Precision Racing Systems - PJ1
Introduction - Precision Racing Systems - PJ1 is based on one of the more well known winner finding factors, that of beaten favourites. This may not at first sight seem an original idea, and you would think that it was unlikely to gain any sort of edge. However, by selecting only certain types of races, and applying a few simple qualifying measures to these races, vastly improves the `value` nature of the selections. This system comprises of slightly different rules for chase and hurdle races, although both types of races are utilized in the overall operation of PJ1.
Beaten Favourites - In utilizing beaten favourites last time out the system immediately focuses on horses which were either considered to be the `form` horse in its previous race, or had been made favourite by the weight of money placed (or obviously both.) A horse that won its last race as favourite also meets this criteria, but is generally well backed and starts at considerably lesser odds than a beaten favourite. In the case of hurdlers, the finishing positions in the qualifying last run does not seem to have any great effect on results. i.e.2nd, 3rd, 4th or unplaced. If the horse was favourite in its last race and the trainer runs him within 14 days, he obviously believes he is capable of going well again. Due to the competitive nature of the type of race used, value is obtainable about selections despite their previous finishing position. In chase races, a marked value advantage was identified in selecting only horses that had finished 4th or worse in its last race. During testing, a similar percentage of winners were identified whether the finishing position as favourite in its last race was in the first three, or 4th or worse (26% winners in both cases.) However, betting beaten favourites placed in the first three last time made a small loss, whereas the horses beaten into 4th place or worse realized a tidy profit when backed next time out. These animals are not so attractive to the average punter, and start at better odds. The difference between the two types of horses, their finishing positions, and the pattern of winners and starting prices is not one that is easily explained. All I will say is that the pattern has been noted over the past two seasons and should not be ignored.
Within 14 days - By limiting qualifiers to those who were beaten favourites in the last 14 days, the selection has good recent form. As we will be concentrating on handicap chases and hurdles, getting a quick run in before the a horse is re-handicapped is obviously a factor.
Handicaps Only - Initial tests were carried out on all types of races. Using beaten favourites running within 14 day, non handicaps for chasers produced 23% winners and a loss of more than £37 to £1 level stakes. Using handicap chases only, the percentage was less at 18%, but a profit in excess of £10 to the same stakes was realized. A similar picture was found in the case of hurdlers. The only restriction is to avoid conditional jockeys races. It is hard enough to select a suitable horse, that will jump well, without worrying about the quality of the jockey.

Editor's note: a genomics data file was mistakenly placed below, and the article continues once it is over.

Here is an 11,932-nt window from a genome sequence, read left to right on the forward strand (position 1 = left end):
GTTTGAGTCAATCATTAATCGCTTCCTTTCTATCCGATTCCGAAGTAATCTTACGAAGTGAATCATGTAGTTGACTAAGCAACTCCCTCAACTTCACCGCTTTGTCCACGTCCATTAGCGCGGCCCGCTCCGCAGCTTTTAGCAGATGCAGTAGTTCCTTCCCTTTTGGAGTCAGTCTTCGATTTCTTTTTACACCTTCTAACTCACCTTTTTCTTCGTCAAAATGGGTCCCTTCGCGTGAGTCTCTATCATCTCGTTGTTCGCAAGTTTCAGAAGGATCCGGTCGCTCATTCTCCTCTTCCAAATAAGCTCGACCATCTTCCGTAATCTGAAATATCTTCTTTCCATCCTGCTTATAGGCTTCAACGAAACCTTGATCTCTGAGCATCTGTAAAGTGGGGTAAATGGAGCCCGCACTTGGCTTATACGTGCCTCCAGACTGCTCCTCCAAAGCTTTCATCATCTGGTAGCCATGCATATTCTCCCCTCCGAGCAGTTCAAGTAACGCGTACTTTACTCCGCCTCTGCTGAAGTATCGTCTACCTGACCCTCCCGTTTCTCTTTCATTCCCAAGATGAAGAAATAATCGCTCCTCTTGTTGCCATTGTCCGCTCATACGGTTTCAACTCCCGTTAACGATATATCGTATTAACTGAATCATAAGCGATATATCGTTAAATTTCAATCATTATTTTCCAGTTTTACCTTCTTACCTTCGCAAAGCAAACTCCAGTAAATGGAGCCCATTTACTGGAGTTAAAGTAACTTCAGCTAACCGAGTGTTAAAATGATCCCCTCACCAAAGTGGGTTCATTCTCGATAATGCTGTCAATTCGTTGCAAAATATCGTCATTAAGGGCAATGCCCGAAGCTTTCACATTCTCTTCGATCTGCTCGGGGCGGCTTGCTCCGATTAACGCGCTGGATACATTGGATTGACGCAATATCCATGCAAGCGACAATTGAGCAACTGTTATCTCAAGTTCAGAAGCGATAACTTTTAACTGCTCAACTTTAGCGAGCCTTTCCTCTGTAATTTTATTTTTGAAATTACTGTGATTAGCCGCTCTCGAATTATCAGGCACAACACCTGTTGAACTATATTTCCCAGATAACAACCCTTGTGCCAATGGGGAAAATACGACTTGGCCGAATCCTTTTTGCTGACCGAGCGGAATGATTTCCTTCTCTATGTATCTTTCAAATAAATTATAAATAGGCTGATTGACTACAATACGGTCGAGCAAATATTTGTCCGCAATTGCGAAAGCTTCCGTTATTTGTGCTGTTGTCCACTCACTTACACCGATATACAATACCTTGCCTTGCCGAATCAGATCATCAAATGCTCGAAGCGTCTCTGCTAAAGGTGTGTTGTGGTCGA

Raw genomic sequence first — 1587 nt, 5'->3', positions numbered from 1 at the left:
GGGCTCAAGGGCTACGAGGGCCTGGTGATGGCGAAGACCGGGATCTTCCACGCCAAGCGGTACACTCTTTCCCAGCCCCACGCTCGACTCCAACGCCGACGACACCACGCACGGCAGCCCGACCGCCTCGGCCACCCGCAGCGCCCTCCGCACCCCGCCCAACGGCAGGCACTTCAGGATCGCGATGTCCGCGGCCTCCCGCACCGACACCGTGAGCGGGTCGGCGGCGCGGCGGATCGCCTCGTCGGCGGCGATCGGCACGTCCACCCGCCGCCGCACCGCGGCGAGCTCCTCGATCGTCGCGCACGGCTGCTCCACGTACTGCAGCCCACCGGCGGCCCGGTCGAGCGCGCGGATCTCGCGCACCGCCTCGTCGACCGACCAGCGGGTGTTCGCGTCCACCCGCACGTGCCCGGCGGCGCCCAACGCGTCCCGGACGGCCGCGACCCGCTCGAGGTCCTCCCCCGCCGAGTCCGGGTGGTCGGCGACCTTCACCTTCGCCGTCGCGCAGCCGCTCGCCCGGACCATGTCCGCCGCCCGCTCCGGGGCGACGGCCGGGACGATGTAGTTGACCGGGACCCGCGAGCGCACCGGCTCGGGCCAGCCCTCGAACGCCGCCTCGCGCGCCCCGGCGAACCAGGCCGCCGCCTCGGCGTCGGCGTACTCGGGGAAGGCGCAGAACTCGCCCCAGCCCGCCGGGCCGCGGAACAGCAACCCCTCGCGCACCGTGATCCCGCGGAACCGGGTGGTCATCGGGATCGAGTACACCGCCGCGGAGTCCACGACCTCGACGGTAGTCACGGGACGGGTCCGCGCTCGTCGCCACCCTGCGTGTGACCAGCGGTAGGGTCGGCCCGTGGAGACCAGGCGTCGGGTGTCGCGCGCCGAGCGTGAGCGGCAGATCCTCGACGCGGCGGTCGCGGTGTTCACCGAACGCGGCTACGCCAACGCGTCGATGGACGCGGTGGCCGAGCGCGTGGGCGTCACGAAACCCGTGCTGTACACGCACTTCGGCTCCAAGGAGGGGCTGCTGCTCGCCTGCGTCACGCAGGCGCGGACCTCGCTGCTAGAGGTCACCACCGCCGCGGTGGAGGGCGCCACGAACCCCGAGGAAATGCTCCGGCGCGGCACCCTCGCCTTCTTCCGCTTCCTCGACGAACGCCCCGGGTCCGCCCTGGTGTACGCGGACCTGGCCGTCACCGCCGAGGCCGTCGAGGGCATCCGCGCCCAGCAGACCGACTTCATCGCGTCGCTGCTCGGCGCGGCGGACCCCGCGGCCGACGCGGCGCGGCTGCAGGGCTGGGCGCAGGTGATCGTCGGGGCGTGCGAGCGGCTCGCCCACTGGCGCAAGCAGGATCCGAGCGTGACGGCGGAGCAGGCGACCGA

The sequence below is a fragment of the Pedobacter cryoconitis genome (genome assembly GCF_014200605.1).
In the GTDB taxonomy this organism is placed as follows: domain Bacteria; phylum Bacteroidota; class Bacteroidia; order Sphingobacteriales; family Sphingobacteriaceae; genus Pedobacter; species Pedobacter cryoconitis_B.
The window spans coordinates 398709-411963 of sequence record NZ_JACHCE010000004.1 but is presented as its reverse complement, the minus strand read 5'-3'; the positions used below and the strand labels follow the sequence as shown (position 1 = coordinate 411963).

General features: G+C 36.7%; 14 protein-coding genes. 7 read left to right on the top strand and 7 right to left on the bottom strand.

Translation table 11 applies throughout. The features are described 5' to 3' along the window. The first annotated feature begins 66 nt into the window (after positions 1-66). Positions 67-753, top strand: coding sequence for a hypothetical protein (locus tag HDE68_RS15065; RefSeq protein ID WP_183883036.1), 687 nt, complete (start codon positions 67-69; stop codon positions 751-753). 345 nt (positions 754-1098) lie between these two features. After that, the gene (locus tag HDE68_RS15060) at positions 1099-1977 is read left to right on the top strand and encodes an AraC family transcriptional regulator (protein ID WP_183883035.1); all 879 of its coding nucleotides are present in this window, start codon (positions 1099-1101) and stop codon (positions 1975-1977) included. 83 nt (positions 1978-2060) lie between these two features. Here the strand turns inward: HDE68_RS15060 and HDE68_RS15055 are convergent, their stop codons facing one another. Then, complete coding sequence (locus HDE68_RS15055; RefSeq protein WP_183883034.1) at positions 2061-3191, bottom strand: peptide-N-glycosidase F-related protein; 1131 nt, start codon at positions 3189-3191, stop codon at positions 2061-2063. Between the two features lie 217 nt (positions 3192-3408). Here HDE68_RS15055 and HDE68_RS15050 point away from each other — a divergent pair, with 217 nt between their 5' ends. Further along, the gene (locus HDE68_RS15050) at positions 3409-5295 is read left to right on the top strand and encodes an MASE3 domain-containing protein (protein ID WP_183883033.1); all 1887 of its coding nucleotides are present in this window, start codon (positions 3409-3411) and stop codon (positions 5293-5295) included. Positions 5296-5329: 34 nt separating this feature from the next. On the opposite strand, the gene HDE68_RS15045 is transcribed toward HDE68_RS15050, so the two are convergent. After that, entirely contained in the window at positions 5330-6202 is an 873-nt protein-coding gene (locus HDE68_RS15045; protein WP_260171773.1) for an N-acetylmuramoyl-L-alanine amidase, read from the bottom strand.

Size of Field - Testing backed up the theory that handicap races with 12 runners or less were more predictable as a betting medium. The number of fallers and errors made increases in proportion to the number of runners in a field.
• System operates from 1st November to 30 April.
• From your daily or racing paper, identify all handicap chases and hurdles with 12 or less declared runners. (Ignore conditional jockeys races)
• For hurdle races, identify those runners that were beaten favourites last time out (BF), and that had run within the last 14 days. Finishing position is any, including fell, pulled up etc.
• For chase races, the same rules apply, apart from the fact that the horse must have finished outside the first three on its last run, i.e. 4th, unplaced, fell etc.
• Where there is more than one qualifier in a race, both or all selections are backed.
Don`t be deceived by the simplicity of the above. I added various clauses such as distance, going and class in the previous race, and no difference was made to either the percentage of winners, or the profit made. As the phrase goes, `If it isn`t broke, don`t fix it!`
Staking - It is recommended that level stakes betting is utilized for the operation of PJ1. Having tried numerous staking methods the differences to profits were minimal, and certainly not sufficient to warrant abandoning the safety of level stakes.........
Labels: Betting Systems